- Uncertainty due to variation in alignment, where the uncertainty in the angle is known
- Uncertainty due to environmental effects, such as temperature, pressure, humidity and carbon dioxide level influencing the refractive index. This effects both laser range measurements and any optical measurement which depends on the angle of a line-of-sight. Examples of measurements where angle of line-of-sight is important include theodolites, laser scanners and photogrammetry. Changes in refractive index also affect time of flight measurements and interferometric measurements, since the laser wavelength is influenced.
- Consideration of environmental effects such as temperature or humidity acting on individual components of an instrument, either mechanical or electronic.

### Sensitivities Without a Constant Value

Some sensitivities do not have a constant value. For example, it is common for an alignment to have a nominal value of zero but for there to be some uncertainty about the actual angle, which may be positive or negative. An example of this is a cosine error. The error in alignment is nominally zero but may take a positive or negative value, in either case it produces a positive error in the measured length. This error does not increase linearly with increased error in angular alignment, since it is determined by the cosine function. This means that the sensitivity of the length to a change in the angle is not a constant, as shown below:

In cases where the sensitivity coefficient is not a constant, it is normal practice to evaluate it at the value of its uncertainty. This is acceptable for cases such as cosine error, since the sensitivity is zero when the angle is zero and the sensitivity increases as the angle increases. Therefore, this may be considered a worst case value for the sensitivity coefficient.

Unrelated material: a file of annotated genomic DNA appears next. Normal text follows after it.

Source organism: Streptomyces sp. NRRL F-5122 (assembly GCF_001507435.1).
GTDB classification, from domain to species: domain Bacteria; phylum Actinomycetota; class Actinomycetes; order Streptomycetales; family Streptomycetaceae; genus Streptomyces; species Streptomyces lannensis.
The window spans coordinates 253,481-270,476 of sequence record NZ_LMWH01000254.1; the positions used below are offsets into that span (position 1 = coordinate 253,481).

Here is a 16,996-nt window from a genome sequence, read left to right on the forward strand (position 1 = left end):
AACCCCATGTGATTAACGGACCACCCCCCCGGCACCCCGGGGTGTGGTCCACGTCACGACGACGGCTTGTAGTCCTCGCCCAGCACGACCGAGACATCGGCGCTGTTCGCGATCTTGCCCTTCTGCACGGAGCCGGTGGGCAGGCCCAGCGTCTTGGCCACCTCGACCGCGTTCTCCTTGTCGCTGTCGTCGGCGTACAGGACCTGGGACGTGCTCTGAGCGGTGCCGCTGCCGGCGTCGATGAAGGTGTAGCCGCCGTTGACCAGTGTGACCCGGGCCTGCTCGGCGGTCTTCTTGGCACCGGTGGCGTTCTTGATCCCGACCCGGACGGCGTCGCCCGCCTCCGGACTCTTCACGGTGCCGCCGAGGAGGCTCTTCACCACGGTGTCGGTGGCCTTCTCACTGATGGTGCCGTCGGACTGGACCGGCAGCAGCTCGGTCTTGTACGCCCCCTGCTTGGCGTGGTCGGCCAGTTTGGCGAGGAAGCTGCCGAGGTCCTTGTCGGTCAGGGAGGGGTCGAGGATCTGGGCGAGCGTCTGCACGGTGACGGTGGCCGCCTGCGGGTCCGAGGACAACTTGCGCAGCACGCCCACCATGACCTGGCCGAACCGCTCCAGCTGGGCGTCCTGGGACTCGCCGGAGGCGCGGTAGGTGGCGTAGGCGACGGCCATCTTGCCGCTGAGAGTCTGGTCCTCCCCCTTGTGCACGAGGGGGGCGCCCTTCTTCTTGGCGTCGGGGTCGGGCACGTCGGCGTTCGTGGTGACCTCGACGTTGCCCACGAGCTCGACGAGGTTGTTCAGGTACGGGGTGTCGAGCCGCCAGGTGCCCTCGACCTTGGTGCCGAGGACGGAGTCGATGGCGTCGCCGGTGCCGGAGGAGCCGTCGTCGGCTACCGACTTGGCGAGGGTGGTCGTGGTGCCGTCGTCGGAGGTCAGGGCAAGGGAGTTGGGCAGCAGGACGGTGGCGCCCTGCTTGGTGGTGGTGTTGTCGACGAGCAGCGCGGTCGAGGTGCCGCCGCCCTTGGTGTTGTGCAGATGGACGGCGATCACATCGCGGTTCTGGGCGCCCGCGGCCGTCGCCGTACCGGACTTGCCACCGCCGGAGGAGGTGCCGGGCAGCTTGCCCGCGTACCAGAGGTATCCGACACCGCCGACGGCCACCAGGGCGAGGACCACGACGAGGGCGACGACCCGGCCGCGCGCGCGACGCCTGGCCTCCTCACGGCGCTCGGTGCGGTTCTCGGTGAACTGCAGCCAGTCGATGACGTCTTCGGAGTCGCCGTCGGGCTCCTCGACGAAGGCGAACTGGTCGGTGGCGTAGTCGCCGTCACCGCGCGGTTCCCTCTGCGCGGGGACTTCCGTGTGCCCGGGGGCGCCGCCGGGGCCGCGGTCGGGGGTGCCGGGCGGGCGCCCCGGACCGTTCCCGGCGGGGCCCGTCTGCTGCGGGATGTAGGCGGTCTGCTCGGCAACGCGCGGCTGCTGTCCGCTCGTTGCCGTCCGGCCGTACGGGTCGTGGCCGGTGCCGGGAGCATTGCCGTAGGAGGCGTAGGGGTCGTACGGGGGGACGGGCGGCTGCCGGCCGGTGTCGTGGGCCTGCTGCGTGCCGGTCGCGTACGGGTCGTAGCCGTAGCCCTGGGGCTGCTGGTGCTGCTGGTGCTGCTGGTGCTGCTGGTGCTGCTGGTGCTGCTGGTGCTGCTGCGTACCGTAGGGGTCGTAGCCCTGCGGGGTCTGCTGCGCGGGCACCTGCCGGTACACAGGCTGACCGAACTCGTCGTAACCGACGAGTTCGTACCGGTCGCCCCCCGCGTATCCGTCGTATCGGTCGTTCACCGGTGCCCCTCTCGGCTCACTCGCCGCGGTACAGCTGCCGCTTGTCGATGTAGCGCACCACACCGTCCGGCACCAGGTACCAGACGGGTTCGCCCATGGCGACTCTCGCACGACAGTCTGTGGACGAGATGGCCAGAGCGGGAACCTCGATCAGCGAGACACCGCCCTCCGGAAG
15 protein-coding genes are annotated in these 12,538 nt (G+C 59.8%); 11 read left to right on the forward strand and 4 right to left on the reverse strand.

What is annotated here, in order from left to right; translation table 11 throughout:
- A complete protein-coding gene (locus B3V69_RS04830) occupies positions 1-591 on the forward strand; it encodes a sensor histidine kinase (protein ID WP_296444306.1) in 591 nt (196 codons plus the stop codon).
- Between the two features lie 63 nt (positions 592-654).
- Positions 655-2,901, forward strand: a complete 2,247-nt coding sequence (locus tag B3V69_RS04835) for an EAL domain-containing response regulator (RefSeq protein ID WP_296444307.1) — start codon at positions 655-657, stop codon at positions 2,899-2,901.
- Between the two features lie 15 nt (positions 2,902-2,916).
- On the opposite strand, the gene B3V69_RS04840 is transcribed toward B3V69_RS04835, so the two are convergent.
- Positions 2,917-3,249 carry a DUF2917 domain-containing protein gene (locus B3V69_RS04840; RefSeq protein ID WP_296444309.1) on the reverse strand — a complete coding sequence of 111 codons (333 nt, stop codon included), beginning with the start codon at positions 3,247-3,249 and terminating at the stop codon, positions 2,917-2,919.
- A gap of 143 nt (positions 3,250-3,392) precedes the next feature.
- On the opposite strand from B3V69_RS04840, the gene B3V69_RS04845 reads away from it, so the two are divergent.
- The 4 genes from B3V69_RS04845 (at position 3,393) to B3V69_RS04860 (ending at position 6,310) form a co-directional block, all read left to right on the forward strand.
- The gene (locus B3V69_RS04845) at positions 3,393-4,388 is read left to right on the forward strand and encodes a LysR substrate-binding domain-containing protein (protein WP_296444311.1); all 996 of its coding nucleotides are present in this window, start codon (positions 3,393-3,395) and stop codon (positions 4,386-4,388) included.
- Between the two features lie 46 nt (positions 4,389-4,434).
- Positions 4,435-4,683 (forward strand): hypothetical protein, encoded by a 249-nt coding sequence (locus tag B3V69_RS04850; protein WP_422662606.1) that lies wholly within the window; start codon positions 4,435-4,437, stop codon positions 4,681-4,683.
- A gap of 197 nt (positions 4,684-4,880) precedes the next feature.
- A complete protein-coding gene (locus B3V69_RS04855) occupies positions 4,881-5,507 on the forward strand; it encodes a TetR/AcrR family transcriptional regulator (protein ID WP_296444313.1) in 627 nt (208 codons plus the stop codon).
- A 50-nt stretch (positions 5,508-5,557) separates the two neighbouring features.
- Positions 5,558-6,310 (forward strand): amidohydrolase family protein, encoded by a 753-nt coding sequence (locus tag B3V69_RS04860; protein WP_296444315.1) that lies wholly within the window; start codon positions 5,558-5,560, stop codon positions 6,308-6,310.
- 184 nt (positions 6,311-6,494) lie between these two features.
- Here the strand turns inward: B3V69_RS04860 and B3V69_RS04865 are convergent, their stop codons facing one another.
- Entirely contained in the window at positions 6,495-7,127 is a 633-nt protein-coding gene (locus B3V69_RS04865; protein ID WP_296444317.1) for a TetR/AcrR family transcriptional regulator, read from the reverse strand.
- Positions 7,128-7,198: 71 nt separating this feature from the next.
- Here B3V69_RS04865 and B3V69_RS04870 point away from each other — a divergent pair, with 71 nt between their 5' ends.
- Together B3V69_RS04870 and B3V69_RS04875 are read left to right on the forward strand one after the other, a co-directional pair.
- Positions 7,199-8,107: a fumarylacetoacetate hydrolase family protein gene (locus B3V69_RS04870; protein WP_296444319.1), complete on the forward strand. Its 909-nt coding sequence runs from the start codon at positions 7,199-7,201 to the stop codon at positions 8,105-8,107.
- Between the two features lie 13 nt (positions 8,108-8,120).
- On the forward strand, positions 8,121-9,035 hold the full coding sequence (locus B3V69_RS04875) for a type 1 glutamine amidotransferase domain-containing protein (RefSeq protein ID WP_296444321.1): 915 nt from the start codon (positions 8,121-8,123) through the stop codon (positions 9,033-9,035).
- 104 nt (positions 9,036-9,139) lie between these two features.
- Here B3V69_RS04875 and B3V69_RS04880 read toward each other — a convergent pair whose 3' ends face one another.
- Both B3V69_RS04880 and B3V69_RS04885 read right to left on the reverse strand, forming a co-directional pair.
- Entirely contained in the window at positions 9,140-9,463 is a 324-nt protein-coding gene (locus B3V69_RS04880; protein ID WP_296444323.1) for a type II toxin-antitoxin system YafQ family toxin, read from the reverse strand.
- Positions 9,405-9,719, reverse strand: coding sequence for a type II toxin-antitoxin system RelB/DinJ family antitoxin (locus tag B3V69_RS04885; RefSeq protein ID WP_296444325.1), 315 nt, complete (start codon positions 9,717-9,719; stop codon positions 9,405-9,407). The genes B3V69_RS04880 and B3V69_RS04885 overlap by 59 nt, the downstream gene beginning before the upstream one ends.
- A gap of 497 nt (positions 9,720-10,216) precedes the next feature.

There are two things to be careful of here. Firstly, for some functions the sensitivity may not increase as the error magnitude increases and therefore using the value of the uncertainty may not result in the largest expected sensitivity. Secondly, if a standard uncertainty is used to determine the sensitivity then this may result in a significant underestimation of the sensitivity when the expanded uncertainty is calculated. Therefore it is good practice to determine the sensitivity for the expanded uncertainty which will ultimately be used.

### Conclusion

I’ve introduced sensitivity coefficients in this article. Together with my previous introduction to uncertainty budgets, you should now have enough understanding to calculate uncertainty budgets for real measurements. In my next article on this subject, I will look at some of the limitations of these analytical methods and the advantages of a numerical simulation approach to uncertainty.

*Dr. Jody Muelaner’s 20-year engineering career began in machine design, working on everything from medical devices to saw mills. Since 2007 he has been developing novel metrology at the University of Bath, working closely with leading aerospace companies. This research is currently focused on uncertainty modelling of production systems, bringing together elements of SPC, MSA and metrology with novel numerical methods. He also has an interest in bicycle design. Visit his website for more information.*